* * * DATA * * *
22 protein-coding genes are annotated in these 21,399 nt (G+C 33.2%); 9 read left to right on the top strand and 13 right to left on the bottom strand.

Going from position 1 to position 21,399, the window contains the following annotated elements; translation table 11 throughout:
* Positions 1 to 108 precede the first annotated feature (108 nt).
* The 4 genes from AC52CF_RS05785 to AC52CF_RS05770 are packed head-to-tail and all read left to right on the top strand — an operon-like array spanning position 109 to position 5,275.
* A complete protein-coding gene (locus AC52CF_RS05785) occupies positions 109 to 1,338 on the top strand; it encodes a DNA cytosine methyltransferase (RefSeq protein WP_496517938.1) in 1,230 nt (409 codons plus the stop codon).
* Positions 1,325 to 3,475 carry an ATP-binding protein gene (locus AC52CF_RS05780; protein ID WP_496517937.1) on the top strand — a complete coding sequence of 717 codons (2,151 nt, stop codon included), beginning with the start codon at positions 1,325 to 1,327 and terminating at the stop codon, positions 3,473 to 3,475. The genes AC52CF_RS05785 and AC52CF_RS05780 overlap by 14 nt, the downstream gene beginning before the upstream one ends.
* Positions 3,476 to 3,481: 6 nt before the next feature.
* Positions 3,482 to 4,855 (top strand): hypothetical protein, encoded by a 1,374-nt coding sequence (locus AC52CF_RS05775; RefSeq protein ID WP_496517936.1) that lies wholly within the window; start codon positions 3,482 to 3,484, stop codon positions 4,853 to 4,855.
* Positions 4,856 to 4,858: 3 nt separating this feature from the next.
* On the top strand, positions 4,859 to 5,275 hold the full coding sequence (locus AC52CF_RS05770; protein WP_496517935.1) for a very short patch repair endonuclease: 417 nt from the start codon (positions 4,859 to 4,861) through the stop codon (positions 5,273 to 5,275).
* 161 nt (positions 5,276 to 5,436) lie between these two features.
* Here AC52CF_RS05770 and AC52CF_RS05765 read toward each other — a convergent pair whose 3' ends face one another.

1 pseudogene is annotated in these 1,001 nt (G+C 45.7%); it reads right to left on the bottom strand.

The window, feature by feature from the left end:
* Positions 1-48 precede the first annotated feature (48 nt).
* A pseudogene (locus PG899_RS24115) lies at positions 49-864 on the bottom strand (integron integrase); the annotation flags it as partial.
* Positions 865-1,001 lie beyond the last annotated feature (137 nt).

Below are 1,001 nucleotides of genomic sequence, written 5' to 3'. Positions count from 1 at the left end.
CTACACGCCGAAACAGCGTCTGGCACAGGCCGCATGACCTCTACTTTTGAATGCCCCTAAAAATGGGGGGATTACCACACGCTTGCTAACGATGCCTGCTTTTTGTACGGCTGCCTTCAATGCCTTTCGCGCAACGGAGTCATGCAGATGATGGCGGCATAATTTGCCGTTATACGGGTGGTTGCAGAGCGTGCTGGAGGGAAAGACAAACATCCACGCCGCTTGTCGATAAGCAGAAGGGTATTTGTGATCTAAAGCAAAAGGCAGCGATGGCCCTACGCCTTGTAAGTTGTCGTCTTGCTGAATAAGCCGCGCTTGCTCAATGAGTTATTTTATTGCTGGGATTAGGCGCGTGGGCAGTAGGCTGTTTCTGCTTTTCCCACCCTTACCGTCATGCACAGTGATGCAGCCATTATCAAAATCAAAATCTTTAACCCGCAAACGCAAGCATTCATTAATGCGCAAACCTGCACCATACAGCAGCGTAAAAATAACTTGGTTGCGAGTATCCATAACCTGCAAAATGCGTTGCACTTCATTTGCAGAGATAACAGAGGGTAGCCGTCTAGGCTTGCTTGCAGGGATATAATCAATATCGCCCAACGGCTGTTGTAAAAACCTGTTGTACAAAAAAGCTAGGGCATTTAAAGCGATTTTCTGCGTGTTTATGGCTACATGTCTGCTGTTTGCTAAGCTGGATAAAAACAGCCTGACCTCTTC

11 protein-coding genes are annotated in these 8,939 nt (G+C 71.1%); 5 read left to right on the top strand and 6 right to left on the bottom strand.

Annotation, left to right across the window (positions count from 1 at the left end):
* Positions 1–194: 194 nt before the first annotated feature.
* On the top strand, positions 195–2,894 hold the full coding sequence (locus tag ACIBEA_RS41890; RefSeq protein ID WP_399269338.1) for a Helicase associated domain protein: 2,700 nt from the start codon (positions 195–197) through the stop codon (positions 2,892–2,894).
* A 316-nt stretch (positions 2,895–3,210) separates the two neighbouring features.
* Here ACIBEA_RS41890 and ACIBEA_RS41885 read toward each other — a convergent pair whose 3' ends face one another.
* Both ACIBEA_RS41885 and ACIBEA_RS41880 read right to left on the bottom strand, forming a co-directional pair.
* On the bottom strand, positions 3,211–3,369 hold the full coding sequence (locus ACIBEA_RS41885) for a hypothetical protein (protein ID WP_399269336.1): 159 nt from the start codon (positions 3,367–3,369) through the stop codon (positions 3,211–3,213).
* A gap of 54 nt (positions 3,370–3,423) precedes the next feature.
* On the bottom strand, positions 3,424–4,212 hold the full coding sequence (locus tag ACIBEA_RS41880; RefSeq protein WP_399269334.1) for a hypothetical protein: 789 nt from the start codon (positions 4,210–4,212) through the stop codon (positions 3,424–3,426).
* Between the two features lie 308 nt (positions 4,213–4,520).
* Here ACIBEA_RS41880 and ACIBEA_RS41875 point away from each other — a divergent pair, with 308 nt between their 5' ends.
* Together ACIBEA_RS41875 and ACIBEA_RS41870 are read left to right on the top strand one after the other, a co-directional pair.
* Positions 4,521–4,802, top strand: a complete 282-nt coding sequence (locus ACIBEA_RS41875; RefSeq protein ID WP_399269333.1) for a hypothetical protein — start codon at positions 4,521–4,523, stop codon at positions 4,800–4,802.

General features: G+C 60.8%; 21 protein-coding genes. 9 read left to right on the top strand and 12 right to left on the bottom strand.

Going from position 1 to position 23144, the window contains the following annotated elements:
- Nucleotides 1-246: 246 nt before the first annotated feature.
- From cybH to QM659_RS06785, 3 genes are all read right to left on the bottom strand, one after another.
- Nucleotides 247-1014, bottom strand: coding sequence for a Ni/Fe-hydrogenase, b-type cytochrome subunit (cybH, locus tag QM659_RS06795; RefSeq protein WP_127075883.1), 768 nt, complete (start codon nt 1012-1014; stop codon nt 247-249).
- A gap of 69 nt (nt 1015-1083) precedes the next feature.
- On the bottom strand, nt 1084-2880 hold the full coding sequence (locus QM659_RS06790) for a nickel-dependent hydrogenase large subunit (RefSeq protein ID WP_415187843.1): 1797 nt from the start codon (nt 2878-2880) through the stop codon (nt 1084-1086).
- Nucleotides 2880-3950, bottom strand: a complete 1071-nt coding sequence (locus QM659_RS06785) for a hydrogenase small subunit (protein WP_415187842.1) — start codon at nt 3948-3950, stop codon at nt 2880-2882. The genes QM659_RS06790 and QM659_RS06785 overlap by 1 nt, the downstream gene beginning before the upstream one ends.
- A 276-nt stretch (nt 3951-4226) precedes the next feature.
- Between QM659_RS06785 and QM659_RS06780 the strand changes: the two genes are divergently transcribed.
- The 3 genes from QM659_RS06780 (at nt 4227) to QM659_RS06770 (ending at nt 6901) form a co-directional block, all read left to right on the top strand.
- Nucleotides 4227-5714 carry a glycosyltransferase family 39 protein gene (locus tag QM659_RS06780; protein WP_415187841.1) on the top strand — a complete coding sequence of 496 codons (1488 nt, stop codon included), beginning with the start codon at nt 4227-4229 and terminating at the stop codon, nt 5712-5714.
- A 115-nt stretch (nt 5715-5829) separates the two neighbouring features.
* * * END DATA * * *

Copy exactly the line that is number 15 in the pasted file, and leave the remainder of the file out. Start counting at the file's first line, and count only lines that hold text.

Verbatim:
* Positions 1-48 precede the first annotated feature (48 nt).